English version

Regency, the

From Longman Dictionary of Contemporary EnglishRegency, thethe RegencyRegency, the  the period of British history from 1811–1820 when the country was ruled by King George III’s son, the Prince Regent, because the King was mentally ill. The period is known especially for its neoclassical furniture and buildings, which were based on the styles of ancient Greece and Rome.
Related topics: Government
regencyre‧gen‧cy /ˈriːdʒənsi/ noun (plural regencies) [countable, uncountable]  PGa period of government by a regent (=person who governs instead of a king or queen)
Examples from the Corpus
regencyFerdinand believed Godoy was scheming for a regency to exclude him from the throne.He proposed a regency council to uphold the validity of Frederick's election until the heir should come of age.Elsewhere, he was made acutely aware of the contrast between the colonial regency houses and the ugly jungle bungalows and villas.And Joachim was swiftly ousted when Sophia established her regency.Our regency Cocktail Bar offers a large selection of beers, champagnes and spirits.This way he would largely control the regency without the drawbacks of office, paper-work, jealousy.In the tangled politics of the regency such a complication was hardly needed.The regency provisions would come into effect in any of three events.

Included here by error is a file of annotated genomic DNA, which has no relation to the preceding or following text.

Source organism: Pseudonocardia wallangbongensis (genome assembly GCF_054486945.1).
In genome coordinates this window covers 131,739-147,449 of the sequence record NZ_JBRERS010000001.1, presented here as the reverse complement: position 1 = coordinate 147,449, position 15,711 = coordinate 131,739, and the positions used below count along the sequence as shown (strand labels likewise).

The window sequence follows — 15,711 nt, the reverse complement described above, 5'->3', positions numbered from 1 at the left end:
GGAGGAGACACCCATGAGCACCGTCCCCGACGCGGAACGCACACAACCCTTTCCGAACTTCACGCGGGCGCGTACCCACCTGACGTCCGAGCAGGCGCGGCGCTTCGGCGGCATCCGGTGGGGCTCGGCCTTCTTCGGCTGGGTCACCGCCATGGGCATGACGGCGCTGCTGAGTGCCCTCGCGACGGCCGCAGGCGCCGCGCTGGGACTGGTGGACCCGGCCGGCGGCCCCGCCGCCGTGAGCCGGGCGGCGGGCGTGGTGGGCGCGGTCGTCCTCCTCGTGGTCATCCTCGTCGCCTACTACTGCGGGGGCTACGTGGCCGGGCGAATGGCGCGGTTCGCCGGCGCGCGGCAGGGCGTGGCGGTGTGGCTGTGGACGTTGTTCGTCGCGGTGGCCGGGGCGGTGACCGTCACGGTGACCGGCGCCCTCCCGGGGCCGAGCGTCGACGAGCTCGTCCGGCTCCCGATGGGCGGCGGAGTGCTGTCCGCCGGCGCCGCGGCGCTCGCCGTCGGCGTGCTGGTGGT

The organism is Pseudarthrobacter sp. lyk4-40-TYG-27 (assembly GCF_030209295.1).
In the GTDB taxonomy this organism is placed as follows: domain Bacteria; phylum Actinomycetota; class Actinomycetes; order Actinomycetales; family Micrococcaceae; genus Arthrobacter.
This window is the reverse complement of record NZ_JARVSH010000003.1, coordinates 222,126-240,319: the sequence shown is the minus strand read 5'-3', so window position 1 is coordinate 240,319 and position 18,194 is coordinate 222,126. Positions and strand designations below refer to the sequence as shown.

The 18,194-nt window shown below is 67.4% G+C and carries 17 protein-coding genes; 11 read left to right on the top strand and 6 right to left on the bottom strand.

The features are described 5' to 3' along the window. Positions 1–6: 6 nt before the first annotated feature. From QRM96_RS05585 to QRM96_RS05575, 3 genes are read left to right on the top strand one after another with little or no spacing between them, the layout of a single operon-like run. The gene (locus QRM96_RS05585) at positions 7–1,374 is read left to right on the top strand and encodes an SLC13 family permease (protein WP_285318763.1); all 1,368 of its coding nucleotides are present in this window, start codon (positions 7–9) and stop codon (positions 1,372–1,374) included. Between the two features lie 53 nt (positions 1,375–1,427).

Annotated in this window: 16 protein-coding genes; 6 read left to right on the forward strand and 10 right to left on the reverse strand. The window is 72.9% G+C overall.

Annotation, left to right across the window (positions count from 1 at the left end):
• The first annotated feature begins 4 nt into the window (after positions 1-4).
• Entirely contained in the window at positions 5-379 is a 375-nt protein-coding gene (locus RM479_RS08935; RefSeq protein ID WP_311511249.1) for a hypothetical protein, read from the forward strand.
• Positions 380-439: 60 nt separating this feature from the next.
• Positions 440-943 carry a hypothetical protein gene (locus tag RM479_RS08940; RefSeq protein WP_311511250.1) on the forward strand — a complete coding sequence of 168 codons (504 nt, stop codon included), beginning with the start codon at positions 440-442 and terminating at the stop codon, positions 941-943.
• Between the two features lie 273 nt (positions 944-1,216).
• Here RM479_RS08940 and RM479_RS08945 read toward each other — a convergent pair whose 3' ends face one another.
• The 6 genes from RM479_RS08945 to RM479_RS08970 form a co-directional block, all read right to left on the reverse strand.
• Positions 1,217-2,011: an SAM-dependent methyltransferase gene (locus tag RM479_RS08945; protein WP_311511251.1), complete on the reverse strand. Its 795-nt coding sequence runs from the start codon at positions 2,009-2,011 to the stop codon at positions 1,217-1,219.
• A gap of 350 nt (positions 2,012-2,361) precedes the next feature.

Related topics: History
RegencyRegency adjective  SHDRegency buildings, furniture etc are from or in the style of the period 1811–1820 in Britain
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